by LISA MACNEIL
The Board of County Commissioners (BOCC) discussed the proposed Legislative bill creating a Nature Coast Aquatic Preserve, and what it means for the future of local decision-making and state funding. Hernando county has several state-funded aquatics projects already pending, and the future of those were also discussed.
The bill, championed by Senator Ralph Missulo (R – Lecanto) officially designates Hernando’s coastline as an Aquatic Preserve, subject to regulation by various state agencies, with the Department of Environmental Protection (DEP) mentioned most often. County Administrator Jeff Rogers advised the commissioners that the cost to the county to establish a preserve would be a $40,000 one-time setup fee, and $2,000 per year thereafter.
As of this writing, no decisions have been made in Tallahassee. Since this was only a discussion, no decisions were made by the BOCC. The bill passed the Agriculture and Natural Resources Subcommittee and Agriculture and Natural Resources Appropriations Subcommittee as favorable, and is on the State Affairs Committee for February 27, 2020.
Commissioner John Allocco stated that he had sent emails to state officials seeking more information, but received nothing but acknowledgements.
The bill proposes to add a state level of protection to protect seagrass up to 9 miles off the shores of Hernando county, and should have nothing to do with internal canals, such as those within Hernando Beach, or matters pertaining to the Weeki Wachee river.
The biggest concern of the local government is that of an extra layer of bureaucracy, particularly when it comes to funding of Gulf shore projects, such as dredging. Hernando County Aquatics Manager Keith Kolasa explained, “Minimal dredging is going to be accepted. (The State officials) did mention maintenance dredging is allowable but now (the county has to) meet the OFW (Outstanding Florida Waterways) standards which is going to have a financial cost because of the turbidity standards.”
According to the Florida Department of Environmental Protection (DEP), most OFWs “are areas managed by the state or federal government as parks, including wildlife refuges, preserves, marine sanctuaries, estuarine research reserves, certain waters within state or national forests, scenic and wild rivers, or aquatic preserves. Generally, the waters within these managed areas are OFWs because the managing agency has requested this special protection.”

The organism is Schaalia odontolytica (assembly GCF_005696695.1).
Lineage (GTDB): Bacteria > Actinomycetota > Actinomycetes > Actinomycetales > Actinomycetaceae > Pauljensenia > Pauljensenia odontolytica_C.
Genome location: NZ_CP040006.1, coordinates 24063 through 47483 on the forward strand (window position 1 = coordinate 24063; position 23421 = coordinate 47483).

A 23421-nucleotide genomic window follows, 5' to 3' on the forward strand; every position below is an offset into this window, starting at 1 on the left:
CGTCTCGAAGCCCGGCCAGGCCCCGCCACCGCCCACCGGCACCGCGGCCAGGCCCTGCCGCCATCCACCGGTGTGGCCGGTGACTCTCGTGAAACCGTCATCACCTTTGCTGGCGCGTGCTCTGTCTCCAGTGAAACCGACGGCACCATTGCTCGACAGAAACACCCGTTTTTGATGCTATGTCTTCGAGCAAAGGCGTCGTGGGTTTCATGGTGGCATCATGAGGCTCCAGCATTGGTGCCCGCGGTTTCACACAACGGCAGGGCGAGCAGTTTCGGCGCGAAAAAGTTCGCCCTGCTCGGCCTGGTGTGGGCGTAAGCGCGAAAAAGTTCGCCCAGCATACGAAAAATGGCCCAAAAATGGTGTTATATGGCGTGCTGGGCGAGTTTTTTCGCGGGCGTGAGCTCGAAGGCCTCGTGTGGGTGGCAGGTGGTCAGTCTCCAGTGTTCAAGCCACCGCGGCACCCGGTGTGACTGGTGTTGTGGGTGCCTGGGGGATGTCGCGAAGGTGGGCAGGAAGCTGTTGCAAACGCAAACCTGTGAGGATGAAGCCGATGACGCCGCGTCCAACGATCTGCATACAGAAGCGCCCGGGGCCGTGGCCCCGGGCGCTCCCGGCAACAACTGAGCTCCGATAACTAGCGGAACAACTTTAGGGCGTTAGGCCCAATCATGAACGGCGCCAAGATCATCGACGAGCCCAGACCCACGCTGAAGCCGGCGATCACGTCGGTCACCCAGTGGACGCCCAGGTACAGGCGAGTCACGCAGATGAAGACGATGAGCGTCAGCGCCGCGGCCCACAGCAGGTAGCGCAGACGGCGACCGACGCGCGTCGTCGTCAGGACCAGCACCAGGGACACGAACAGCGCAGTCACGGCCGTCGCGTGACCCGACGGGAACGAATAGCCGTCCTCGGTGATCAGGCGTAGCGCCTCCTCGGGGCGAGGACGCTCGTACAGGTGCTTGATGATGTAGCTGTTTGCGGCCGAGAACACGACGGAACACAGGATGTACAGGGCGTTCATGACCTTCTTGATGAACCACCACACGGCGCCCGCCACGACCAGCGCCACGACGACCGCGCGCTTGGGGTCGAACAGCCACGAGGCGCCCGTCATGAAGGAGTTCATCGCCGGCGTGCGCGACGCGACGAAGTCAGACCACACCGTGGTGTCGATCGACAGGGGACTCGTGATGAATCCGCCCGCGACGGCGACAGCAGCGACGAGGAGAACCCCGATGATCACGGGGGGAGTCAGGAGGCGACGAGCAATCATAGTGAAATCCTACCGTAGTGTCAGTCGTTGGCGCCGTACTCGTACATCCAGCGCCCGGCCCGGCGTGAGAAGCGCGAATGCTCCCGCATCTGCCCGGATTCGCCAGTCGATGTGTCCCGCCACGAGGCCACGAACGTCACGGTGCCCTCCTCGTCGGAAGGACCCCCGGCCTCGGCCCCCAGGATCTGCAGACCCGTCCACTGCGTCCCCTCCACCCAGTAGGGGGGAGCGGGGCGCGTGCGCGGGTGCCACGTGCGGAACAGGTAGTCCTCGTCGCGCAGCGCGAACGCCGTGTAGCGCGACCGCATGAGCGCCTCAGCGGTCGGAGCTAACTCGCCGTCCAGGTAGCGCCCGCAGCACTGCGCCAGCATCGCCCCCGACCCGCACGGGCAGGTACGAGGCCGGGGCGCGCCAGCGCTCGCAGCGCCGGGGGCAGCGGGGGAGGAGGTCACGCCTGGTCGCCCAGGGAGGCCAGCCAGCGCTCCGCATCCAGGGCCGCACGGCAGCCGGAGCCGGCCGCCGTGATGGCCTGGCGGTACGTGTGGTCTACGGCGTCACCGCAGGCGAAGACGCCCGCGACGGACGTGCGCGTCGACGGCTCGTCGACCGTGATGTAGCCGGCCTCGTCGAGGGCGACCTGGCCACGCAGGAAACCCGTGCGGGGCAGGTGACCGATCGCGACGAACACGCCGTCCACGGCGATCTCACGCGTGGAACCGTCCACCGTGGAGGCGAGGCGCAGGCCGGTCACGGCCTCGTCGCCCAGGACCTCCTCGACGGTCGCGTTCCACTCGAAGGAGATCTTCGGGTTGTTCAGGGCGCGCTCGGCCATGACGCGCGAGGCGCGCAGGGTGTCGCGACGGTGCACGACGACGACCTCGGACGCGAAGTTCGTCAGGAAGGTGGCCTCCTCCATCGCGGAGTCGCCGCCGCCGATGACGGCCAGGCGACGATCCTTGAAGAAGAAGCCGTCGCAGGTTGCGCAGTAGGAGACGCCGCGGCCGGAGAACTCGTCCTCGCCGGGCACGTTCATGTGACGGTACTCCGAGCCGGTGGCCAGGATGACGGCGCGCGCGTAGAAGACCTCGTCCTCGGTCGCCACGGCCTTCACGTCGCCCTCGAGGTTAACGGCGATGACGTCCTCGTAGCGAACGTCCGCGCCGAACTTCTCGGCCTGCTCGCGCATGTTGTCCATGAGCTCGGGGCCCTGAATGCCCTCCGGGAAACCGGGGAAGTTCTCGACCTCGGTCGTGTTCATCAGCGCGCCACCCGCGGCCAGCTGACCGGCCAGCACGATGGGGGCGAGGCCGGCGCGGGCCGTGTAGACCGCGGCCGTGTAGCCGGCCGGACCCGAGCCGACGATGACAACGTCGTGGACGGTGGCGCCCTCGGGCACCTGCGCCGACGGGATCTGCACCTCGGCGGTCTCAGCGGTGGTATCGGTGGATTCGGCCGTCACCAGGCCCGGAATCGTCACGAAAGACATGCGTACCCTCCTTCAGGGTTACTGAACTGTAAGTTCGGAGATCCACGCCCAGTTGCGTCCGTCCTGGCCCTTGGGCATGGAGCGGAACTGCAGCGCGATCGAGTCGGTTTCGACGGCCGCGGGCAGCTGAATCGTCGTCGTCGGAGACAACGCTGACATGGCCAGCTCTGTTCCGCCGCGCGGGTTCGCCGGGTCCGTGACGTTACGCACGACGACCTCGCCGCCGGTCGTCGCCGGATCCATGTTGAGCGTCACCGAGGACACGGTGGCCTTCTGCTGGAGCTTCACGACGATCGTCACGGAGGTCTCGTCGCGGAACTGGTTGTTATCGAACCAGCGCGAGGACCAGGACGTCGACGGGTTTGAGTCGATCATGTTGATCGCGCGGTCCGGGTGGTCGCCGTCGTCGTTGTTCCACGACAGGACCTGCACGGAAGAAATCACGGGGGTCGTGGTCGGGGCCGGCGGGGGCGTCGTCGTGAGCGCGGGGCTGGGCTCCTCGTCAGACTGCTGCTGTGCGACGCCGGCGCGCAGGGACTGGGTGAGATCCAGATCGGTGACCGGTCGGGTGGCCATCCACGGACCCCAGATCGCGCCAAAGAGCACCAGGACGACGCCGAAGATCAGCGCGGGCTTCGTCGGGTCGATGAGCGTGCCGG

Additionally, “Waters that are not already in a state or federal managed area may be designated as “special water” OFWs if certain requirements are met, including a public process of designation.”
Kolasa added, “It does raise the bar. Permitting takes longer and the cost goes up. There are benefits, in that you won’t have oil and drilling off the coast in the preserve.”
Commissioner Steve Champion’s first concern was that of added bureaucracy. “I’m a little concerned that it’s going to take more red tape to get something done. We can’t even get these canals (corrected) now.”
The other commissioners concurred with Champion. Commissioner Wayne Dukes said, “ I’ve been around government all my life and more government has never been a good thing.”
As far as the waterways and their protection and conservation, all were in agreement that the current government structure has done a satisfactory job over the years in managing the waterways.
Kolasa also had concerns regarding maps drawn with inconsistent boundaries. “It’s really hard for us to interpret the plan for what’s preserved or proposed because this doesn’t look consistent with state statutes or federal statutes. The nine-mile line definition doesn’t extend nearly out as far as what (the state) is proposing, so we would like some clarification on that.”